|Year : 2021 | Volume
| Issue : 2 | Page : 54-57
Ayurvedic management of recurrent anterior uveitis (Raktaja adhimantha) with bloodletting therapy: A case report
Akshatha K Bhat1, V Krishnakumar2
1 Department of Shalakya Tantra, Yenepoya Ayurveda Medical College and Hospital, Yenepoya (Deemed to be) University, Mangaluru, Karnataka, India
2 Clinical Research, National Ayurveda Research Institute for Panchakarma, Cheruthuruthy, Thrissur, Kerala, India
|Date of Submission||23-Jan-2021|
|Date of Acceptance||22-May-2021|
|Date of Web Publication||16-Aug-2021|
Dr. Akshatha K Bhat
Associate Professor, Department of Shalakya Tantra, Yenepoya Ayurveda Medical College and Hospital, Naringana, Mangalore, Karnataka - 575018
Source of Support: None, Conflict of Interest: None
A 34-year-old female patient reported to the outpatient department with recurrent anterior uveitis who presented with blurred vision, severe pain, redness, watering, and unable to bear bright light since one day in the left eye. On examination, inflammatory changes were seen in the anterior chamber. These symptoms appeared alternatively in both the eyes; three to four times a year for consecutively two years. She was under pred forte 1% eye drops, homide eye drops, and prednisolone tablets during relapses as advised by an ophthalmologist. Further, she developed hyperglycemia and started medications for that. During this period, steroids were withdrawn. Considering the limited benefits, she opted for Ayurveda treatment. The condition was diagnosed with Raktaja adhimantha and treated with Jalaukavacharna (~leech therapy), Shirovirechana nasya (~intranasal drug delivery with cleansing action) with Shadbindu taila. Kaishora guggulu and Rasnaerandadi Kashaya were administered orally. The symptoms subsided within a week, while after a month, the signs of the anterior chamber were normalized. The oral medicines were continued for a month. She was asymptomatic for three years. A similar mild symptom appeared in the right eye that was managed in similar lines. Thereafter, no exacerbation was noticed till January 2021. Ayurveda bloodletting therapy along with Shirovirechana nasya and oral medicines is effective and safe as a stand-alone therapy in recurrent anterior uveitis and prolong the interval between recurrent attacks in uveitis.
Keywords: Jalaukavacharana, Kaishora guggulu, Raktaja Adhimantha, Rasnerandadi kashaya, recurrent anterior uveitis
|How to cite this article:|
Bhat AK, Krishnakumar V. Ayurvedic management of recurrent anterior uveitis (Raktaja adhimantha) with bloodletting therapy: A case report. J Ayurveda Case Rep 2021;4:54-7
|How to cite this URL:|
Bhat AK, Krishnakumar V. Ayurvedic management of recurrent anterior uveitis (Raktaja adhimantha) with bloodletting therapy: A case report. J Ayurveda Case Rep [serial online] 2021 [cited 2021 Oct 25];4:54-7. Available from: http://www.ayucare.org/text.asp?2021/4/2/54/323910
| Introduction|| |
Anterior uveitis is the inflammation of the anterior uveal tract and it is recurrent when there are relapses separated by more than three months without treatment. Conservative management includes steroid eye drops, cycloplegic eye drops and oral steroids. Steroid eye drops may lead to complications such as glaucoma and cataract, while oral use may cause diabetes. Ayurveda treatment approaches can be useful in the management of this condition. Ayurveda considers it as Raktaja adhimantha and a Pilla roga (~eye disease of recurrent nature). A 34-year-old female reported to the outpatient department who was suffering with recurrent anterior uveitis and developed hyperglycemia during the course of conventional management. The condition was managed effectively with Jalaukavacharna (~leech therapy), Shirovirechana nasya (~intranasal drug delivery with cleansing action), and oral medications.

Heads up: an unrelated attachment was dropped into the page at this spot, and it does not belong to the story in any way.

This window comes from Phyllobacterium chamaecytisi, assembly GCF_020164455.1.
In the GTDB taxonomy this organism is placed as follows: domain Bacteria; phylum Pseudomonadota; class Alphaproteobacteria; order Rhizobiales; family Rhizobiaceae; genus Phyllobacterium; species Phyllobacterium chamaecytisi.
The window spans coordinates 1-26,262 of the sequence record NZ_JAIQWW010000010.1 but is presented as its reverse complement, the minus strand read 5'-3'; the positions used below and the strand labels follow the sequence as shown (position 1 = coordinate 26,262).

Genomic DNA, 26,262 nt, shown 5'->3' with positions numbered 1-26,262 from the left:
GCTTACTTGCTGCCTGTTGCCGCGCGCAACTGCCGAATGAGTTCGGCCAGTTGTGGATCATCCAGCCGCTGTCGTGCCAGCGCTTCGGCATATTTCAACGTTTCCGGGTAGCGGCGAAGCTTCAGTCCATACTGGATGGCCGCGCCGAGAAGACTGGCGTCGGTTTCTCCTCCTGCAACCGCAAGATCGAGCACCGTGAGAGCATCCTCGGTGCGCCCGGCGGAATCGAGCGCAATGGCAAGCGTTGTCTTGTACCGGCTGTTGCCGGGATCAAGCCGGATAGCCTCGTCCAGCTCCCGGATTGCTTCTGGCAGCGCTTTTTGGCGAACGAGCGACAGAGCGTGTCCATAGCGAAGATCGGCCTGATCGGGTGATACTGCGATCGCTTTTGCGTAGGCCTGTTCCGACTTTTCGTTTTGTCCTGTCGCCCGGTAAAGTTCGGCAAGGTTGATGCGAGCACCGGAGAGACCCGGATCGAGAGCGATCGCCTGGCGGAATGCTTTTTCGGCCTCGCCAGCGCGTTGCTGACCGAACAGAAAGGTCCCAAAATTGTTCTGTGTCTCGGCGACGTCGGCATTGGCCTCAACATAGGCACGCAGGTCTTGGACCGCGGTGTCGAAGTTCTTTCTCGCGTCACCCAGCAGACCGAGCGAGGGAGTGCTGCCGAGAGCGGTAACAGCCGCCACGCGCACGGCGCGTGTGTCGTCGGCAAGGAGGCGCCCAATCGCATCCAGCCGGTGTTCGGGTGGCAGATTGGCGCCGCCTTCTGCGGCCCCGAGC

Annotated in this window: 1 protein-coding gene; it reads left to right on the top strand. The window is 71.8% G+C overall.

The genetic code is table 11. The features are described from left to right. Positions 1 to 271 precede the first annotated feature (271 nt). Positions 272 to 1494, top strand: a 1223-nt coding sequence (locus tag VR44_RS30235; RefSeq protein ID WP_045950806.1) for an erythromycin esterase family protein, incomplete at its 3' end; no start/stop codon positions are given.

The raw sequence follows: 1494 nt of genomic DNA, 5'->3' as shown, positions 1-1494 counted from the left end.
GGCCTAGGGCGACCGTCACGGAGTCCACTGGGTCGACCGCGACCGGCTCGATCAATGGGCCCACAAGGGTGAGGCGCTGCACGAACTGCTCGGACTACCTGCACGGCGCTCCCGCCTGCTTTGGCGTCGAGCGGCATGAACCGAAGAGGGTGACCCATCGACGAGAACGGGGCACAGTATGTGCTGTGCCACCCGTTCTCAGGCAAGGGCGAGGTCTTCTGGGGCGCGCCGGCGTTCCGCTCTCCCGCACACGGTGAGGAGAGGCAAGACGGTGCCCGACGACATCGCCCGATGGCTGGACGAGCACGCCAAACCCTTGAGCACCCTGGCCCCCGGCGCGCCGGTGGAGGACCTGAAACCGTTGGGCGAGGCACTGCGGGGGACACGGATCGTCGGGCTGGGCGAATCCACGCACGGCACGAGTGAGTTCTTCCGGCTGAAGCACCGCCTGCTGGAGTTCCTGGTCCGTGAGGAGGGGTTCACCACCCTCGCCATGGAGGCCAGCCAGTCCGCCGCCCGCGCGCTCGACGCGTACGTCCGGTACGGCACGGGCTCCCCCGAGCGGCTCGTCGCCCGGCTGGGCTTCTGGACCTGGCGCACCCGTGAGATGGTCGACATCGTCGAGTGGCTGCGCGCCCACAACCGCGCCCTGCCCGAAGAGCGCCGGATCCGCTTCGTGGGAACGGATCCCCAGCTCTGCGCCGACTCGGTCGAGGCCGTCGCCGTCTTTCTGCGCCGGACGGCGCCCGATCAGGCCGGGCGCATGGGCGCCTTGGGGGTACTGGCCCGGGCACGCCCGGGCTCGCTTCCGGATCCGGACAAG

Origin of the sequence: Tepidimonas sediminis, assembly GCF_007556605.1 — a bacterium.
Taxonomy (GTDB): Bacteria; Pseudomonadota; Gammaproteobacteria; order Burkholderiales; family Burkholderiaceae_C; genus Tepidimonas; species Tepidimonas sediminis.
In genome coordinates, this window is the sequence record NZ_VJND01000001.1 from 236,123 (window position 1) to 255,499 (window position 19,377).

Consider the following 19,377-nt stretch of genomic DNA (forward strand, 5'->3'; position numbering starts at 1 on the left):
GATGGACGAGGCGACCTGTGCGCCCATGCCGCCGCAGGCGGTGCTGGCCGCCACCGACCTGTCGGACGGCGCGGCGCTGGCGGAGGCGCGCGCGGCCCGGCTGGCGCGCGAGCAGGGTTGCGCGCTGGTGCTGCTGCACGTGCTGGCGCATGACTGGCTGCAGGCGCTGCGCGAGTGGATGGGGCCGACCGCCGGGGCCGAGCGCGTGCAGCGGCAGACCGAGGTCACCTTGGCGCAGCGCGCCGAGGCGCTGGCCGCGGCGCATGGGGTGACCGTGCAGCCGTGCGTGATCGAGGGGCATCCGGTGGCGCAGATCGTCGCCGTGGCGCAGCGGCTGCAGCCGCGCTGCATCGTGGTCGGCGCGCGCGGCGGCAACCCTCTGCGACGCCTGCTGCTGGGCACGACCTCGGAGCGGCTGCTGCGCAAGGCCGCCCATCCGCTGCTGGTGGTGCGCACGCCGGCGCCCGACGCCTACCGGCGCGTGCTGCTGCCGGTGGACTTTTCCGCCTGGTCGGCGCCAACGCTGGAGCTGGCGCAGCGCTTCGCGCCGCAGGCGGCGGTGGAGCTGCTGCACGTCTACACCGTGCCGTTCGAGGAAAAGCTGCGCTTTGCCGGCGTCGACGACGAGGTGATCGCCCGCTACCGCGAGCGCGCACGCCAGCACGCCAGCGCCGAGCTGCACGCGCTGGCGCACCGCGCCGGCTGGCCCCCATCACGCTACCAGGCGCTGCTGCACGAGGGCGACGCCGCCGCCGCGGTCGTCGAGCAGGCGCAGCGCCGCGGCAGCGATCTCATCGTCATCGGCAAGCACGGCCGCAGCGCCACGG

| Patient Information|| |
A 34-year-old female patient reported severe pain in the left eye associated with blurred vision, redness, watering and was unable to bear bright light since one day. On slit-lamp examination, there were inflammatory changes in the anterior chamber. These symptoms appeared in both the eyes, one eye involved at a time during the relapse; three to four times a year consecutively for two years since October 2014. She was under pred forte (1%) eye drops, homide eye drops, and prednisolone tablets during relapses as advised by an ophthalmologist. Due to the prolonged course of steroids, she developed hyperglycemia, and as a result, she had to quit steroids and start medications for hyperglycemia. When again her symptoms appeared in September 2016, she opted Ayurveda for further treatment. Jaloukavacharna was performed on lateral canthus of the left eye. Shirovirechana nasya with Shadbindu taila; Kaishora guggulu and Rasnaerandadi kashaya were administered orally. The symptoms were subsided within a week. The oral medicines were continued for one month. The signs of anterior chamber were subsided by the end of the month. The patient was asymptomatic for a period of three years and again similar symptoms appeared in the right eye in November 2019, which was milder than the previous attack. She was managed with the same medicines, with which symptomatic relief was noticed within a week. The patient was followed further and was symptom-free until January 2021.
| Clinical Findings|| |
The patient was afebrile. Pulse was 82 beats/min. Blood pressure was 130/80 mmHg. No abnormality was noticed in the functioning of the respiratory, circulatory and digestive systems.
She was suffering with myopia. Distant visual acuity by Snellen's chart was 6/36 in both the eyes. The distant vision with spectacles in the right eye was 6/6 and left eye was 6/12. The correction for the right eye was - 1.00 spherical/2.50 cylindrical at 90° and for the left eye was -1.00 spherical/2.00 cylindrical at 90°. Pinhole correction without spectacles in both eyes was 6/24. Near vision was N6 in both eyes.
The left eye was semi-closed due to photophobia. There was circumciliary congestion in left eye. [Figure 1] The left cornea was hazy. The anterior segment of the right eye was within normal limits. Pupils were equal and normally reacting to light (PEARL). Intra ocular pressure by Schiotz Tonometry was 16.0 mmHg in the left eye and 14.0 mm Hg in the right eye. Direct Ophthalmoscopy was normal except for hazy media in the left eye. The findings of slit lamp examination are shown in [Table 1].
Dashavidha pareeksha (~ten-fold examination)
Prakriti of the patient was Kaphapitta. Vikriti (~morbidity) was Tridosha along with Rakta. Satwa (~psyche), Sara (~excellence of tissues), Samhanana (~compactness of organs), Ahara shakti (~digestive power), Vyayama shakti (~capacity of exercise), Satmya (~suitability) and Pramana (~body proportion) of the patient were of Pravara (~excellent) level. No abnormalities were found in eight-fold examination except Drik (visual apparatus) that was poor.